I’ve been content marketing for ten years now, in various different industries, and it surprises me how many people still misinterpret what content marketing actually is.
A lot of businesses still see their blog as a place to shout about their achievements and how great they are, or worse, they have them sit there and do nothing for months—sometimes years.
It’s easy for blogs to get neglected when we’re super busy and marketing ourselves can seem like the last thing we need to do because we’ve already got so much work on.
But it’s impossible to grow without regular marketing, and even harder to grow without putting work into your business.
So what difference can regular content marketing really make to you and your business? Let’s take a look…
It improves your writing skills
Great writing takes practice, but the truth is, most of us aren’t taught to write well at school.
We’re taught to write for an academic audience, which isn’t readable or fun to do. So, it’s really no wonder most of us don’t want to do for work or pleasure when we leave.
A regular writing practice, which you get from having a blog, hones your skills.
It allows you room to breathe and experiment. The more you do it, the more those earlier, less effective blogs get drowned out by the better posts you write. You need to write those less good posts to get to a truly great standard, though.
And let’s not forget that learning something new doesn’t happen in a straight line, so some posts midway through your journey might not be as good at your early ones, while you’ll have some later ones that are totally kick ass.
It all builds over time to make you a stronger writer. So long as you’re doing it consistently enough to get that practice in.
The more regularly you write, the faster your skill will grow.
There’s a reason a lot of marketers commit to a daily writing practice to improve their skills. It works.
Whether you believe the 10,000 hour rule or not, there’s no denying that practice leads to improvements.
It makes you a better salesperson
As well as making you a better writer, content marketing makes make you a better teacher and psychologist, too.
This, in turn, makes you a better salesperson.
To learn how to be a better writer, as well as regular practice, you’ll also need to study. This can happen organically from reading books and blogs unrelated to writing, as well as reading content about writing, like this blog, or the things I teach at The Writer’s Cookbook.
It’s not just about studying writing, though. You also need to learn about psychology, which will help you learn how to best communicate what you’re teaching your audience. When you understand psychology, it’s easier to tap into your audience’s psyche and get them to take the action you want.
Sales writing is all about persuasive language.
It teaches your audience
The best content marketing should teach your audience first and foremost. It’s not about you being at the centre of anything—it’s about them being at the centre, learning whatever they need to learn to improve their quality of life.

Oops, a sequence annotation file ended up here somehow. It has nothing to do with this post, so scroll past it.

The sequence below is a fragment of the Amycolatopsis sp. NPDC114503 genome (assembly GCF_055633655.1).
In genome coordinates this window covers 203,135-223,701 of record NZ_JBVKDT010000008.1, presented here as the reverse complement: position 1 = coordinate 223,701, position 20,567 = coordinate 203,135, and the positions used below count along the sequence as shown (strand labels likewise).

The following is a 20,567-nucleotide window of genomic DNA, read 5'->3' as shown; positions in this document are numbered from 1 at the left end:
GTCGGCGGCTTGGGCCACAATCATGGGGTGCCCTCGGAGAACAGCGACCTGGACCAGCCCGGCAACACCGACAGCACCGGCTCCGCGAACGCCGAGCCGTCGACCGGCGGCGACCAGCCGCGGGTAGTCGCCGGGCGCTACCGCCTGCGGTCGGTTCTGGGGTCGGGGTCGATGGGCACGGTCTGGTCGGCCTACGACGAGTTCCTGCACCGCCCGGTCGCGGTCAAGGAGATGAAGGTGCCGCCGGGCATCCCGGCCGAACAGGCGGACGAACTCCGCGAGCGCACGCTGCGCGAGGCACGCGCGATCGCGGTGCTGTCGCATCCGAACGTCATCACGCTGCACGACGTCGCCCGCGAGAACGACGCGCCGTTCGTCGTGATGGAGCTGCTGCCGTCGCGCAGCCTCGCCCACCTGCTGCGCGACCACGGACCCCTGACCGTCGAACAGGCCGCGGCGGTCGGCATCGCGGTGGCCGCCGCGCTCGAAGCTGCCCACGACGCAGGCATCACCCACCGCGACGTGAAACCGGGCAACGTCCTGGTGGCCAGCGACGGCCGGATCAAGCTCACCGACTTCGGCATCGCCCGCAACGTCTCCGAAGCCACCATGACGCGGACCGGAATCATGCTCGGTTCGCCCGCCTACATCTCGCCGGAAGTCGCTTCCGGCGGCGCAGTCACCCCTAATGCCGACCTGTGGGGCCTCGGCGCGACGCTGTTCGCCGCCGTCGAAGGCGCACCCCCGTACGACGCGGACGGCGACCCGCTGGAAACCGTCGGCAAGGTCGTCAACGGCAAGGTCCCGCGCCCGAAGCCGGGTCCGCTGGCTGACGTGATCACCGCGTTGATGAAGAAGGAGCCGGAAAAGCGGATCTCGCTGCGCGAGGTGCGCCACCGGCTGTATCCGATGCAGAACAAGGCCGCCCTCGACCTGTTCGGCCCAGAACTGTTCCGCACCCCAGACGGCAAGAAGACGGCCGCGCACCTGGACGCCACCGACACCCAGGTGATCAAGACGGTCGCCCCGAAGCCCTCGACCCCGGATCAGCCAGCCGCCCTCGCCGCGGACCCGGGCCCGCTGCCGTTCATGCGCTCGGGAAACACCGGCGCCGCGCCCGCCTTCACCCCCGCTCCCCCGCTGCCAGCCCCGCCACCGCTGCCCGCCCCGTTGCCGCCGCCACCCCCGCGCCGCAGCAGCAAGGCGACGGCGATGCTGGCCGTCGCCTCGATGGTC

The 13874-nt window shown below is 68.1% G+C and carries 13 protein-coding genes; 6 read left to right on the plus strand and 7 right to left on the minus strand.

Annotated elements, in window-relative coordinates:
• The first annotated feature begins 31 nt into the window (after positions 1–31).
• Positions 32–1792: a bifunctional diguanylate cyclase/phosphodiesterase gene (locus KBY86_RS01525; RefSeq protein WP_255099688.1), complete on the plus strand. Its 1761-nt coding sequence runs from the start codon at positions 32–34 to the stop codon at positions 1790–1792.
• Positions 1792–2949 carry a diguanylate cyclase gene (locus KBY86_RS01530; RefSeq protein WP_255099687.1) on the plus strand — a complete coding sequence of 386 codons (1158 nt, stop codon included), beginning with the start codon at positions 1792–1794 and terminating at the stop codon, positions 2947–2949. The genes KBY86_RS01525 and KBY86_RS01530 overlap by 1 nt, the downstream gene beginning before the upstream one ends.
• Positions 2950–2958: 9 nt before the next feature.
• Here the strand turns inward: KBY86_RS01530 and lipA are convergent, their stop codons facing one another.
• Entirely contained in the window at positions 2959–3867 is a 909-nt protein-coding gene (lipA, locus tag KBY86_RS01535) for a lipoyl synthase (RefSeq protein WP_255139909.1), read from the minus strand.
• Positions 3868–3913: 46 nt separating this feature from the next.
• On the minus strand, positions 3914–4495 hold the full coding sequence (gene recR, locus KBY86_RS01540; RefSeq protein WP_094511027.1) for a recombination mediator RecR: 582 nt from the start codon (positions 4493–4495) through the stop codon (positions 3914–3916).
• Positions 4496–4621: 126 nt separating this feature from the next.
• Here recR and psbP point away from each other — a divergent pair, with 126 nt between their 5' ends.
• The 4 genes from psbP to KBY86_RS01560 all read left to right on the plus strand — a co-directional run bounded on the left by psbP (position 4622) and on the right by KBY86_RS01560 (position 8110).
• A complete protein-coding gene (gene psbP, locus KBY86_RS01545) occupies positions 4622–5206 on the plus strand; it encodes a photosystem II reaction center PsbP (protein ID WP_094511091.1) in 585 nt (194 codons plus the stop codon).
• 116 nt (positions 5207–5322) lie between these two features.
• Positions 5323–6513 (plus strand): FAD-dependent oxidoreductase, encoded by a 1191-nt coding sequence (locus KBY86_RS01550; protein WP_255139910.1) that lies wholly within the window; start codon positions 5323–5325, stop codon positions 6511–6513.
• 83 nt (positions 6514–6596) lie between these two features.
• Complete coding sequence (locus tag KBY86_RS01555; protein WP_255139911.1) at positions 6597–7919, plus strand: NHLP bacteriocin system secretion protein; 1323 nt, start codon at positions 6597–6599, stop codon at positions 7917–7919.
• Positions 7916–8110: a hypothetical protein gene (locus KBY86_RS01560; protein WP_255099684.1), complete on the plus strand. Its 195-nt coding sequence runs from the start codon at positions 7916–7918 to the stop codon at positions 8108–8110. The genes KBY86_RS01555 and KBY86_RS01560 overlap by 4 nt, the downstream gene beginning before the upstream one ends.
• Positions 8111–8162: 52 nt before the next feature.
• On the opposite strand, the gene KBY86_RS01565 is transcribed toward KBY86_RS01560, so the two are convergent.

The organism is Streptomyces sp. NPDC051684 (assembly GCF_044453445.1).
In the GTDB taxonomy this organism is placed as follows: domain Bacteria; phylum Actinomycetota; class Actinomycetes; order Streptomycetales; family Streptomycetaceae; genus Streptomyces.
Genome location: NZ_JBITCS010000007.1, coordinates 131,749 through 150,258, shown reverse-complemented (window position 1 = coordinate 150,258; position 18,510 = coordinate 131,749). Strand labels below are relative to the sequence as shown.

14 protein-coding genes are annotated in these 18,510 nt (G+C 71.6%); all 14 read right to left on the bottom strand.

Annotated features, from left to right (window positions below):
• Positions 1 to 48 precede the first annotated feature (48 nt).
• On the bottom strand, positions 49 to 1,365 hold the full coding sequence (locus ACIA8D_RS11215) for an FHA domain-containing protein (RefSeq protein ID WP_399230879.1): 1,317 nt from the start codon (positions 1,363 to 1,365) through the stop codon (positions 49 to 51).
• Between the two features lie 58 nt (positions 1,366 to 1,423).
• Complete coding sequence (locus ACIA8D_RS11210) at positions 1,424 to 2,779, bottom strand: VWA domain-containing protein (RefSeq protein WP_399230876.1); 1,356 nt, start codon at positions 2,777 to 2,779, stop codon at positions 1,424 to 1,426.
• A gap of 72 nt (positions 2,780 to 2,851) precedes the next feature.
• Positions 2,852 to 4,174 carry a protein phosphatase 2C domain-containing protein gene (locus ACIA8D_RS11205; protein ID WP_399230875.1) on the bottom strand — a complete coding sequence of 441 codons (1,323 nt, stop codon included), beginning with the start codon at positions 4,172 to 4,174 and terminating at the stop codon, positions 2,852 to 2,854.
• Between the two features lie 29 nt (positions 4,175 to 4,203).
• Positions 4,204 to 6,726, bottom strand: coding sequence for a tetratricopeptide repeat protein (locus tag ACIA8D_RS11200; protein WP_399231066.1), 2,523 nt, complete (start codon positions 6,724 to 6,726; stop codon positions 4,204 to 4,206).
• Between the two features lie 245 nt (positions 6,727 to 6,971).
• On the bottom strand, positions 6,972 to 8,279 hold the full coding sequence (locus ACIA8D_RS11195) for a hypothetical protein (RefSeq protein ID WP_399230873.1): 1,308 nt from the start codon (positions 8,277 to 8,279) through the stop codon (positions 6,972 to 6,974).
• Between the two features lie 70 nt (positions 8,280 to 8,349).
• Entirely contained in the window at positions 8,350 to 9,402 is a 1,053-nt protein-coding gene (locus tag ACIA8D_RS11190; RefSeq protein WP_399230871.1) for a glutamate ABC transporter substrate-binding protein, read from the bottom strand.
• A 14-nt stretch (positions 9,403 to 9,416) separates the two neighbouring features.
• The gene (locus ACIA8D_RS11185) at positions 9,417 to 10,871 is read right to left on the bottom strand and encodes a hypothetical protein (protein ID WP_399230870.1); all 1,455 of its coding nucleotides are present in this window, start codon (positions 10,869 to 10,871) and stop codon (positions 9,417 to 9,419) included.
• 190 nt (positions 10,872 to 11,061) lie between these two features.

They just happened to find your blog post, video, or podcast on the topic because either they already follow you, someone linked them to you, or maybe they found you through search because your post is search engine optimised.
However they found you, your post should teach them something about themselves, their business, or your industry.
It shows your expertise
When someone is new to you, they’ll naturally have questions about whether or not they can trust you. Content marketing allows you to show your expertise off to your audience in a low-risk way.
The lower the risk when they first meet you, the more likely they are to take it.
Then, you can start to increase those risks by asking them to follow you on social, sign up to your mailing list, make a small purchase, make a larger one, etc.
It helps you stand out
This one is under the condition that you’re not parroting off what other people in your industry are saying, too. You need to show off your knowledge, opinion, and voice if you’re going to stand out. If you’re not doing this, you just fall into the sea of voices the same as anyone else.
You can stand out with things like contrary opinions (so long as you actually believe what you’re saying and you’re not just saying it to be contrary), language usage (like in my previous post on content marketing sins where I compared flowery language to frilly knickers), or how in-depth you go in posts.
Everyone has something that can make them stand out from their competition, but many of us are uncomfortable leaning into that because we don’t want to stand out too much. We’ve been conditioned our whole lives not to do that.
However, great business comes from standing out.
Look at everything Apple has done over the years, for example. Many people didn’t think computer mice, or smartphones, or tablets would take on. Apple weren’t the first people to come up with these things, but they were the first people to market them well; to explain them in ways that made sense to the masses. And now, we couldn’t live without any of those things.
All because Apple’s marketing team know how to use language to make their versions of products stand out.
Whatever your industry, content marketing can help you and your business. It teaches you new skills like writing and psychology, as well as helping improve your marketing and sales skills.
It also helps you form a greater connection with your audience, meaning they’ll trust you more before they spend money, which will mean they may spend more with you and recommend you to their friends, too.
If you’d like help with your content marketing writing or editing, check out my services page.